Iniquity obviously makes no sense here from the context. Instead of iniquity ('avon, #5771) the Septuagint, Vulgate and Peshitta have "poverty" ('aniy, #6041). Translated as "affliction" ('aniy can be either poverty or affliction). Bones, like other parts of the body, are used to refer to some aspect of the personality, in this case, one's own self derived thought.

PSALM 35:16 - "CAKE" OR "SCORN"?

With hypocritical mockers in feasts, they gnashed upon me with their teeth.
With hypocritical mockers in scorn,
They gnashed upon me with their teeth.

This is a case where the Masoretic makes no sense. The word that the KJV translates as "feasts" actually means "cake."  Instead of "cake" (ma'owg, #4580) the Septuagint has "most contemptuously" and the Vulgate has "scorn" (from la'ag, #3933).


I have seen the wicked in great power, and spreading himself like a green bay tree.
I have seen the wicked as terrible,
And exposing himself like the cedars of Lebanon.

The word translated as "bay tree" means to be "born native," and perhaps by extension "native growth" of some sort. Instead of "born native" ('ezrach, #249) and "green" (ra'anan, #7487), the Septuagint and Vulgate have "the cedars of Lebanon" ('erez, #730 + Lebanown, #3844). Below is the Masoretic followed by the restored Hebrew text:


For he sees that wise men die, likewise the fool and the brutish person perish, and leave their wealth to others.
Their inward thought is, that their houses shall continue for ever, and their dwelling places to all generations; they call their lands after their own names.

For he sees that wise men die,
The fool and the brutish person perish together, and leave behind their wealth to others.
Their sepulchres shall be their houses forever,
And their dwellings unto generation and generation, they call their lands after their own names.

The word translated as "inward thought" actually means "inner part" or "bowels." Instead of "inward thought" (qereb, #7130, lit. "inner part"), the Septuagint, Vulgate and Peshitta have "sepulchres" or "graves" (qeber, #6913). The Masoretic transposed two letters here. The ESV actually got the translation right here, and followed the Septuagint with the word "sepulchres."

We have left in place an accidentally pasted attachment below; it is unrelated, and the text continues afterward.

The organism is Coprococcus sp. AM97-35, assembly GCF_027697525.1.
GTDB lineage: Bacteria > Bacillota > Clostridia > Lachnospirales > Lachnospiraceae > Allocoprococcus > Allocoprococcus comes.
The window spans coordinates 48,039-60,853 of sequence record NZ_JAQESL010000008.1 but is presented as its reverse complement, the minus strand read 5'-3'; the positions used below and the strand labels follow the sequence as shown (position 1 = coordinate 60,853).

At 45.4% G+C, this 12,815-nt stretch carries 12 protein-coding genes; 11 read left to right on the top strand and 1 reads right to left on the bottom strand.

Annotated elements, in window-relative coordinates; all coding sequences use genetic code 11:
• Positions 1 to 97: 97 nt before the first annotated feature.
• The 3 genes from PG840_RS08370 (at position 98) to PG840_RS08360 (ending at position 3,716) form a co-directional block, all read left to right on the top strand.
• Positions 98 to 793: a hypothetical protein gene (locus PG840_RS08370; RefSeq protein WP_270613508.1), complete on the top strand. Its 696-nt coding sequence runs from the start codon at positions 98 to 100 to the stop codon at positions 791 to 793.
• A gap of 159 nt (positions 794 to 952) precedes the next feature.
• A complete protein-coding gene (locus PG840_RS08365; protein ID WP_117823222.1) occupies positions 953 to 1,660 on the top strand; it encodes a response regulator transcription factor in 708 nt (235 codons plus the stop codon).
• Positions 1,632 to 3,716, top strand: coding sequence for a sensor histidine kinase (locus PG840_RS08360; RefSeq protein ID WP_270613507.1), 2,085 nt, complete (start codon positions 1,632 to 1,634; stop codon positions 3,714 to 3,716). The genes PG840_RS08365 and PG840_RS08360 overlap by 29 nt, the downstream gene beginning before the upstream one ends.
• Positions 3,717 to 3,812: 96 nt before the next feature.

You have brought a vine out of Egypt: you have cast out the heathen, and planted it.
You prepared room before it, and didst cause it to take deep root, and it filled the land.

You have brought a vine out of Egypt:
You have cast out the nations, and planted her.
You prepared a way before her,
And caused her to take deep root, and it filled the land.

The Masoretic is incomplete here, and to fix it the KJV added the word "room" to complete the sentence. ESV took a second stab at it and added the word "ground."  The Septuagint has "a way" here, omitted in the Masoretic (see Isa. 40:3, 57:14, 62:10 where the same phrase is used). Instead of "You prepared a way" the Vulgate has "You were the guide of its journey." The Peshitta has "You did prepare the ground" from which the ESV probably took its translation. The addition is significant, for John the Baptist references himself as fulfilling the role of one "preparing the way" in Isa. 40:3 to prepare the way for the Messiah. He baptized in the Jordan, just as the Israelites had to cross the Jordan to enter the promised land from Egypt. Baptism signifies repentance and cleansing from sin, which one must practice in order to "prepare the way" for the Divine love and truth to enter one's heart. Love and happiness cannot be experienced until sins are first removed, only after that can it be planted and take root.

PSALM 90:8-9 - "SECRET" OR "TIME"?

You have set our iniquities before you, our secret sins in the light of your countenance.
For all our days are passed away in your wrath: we spend our years as a tale that is told.

You have set our iniquities before You,
Our time in the illumination of Your face.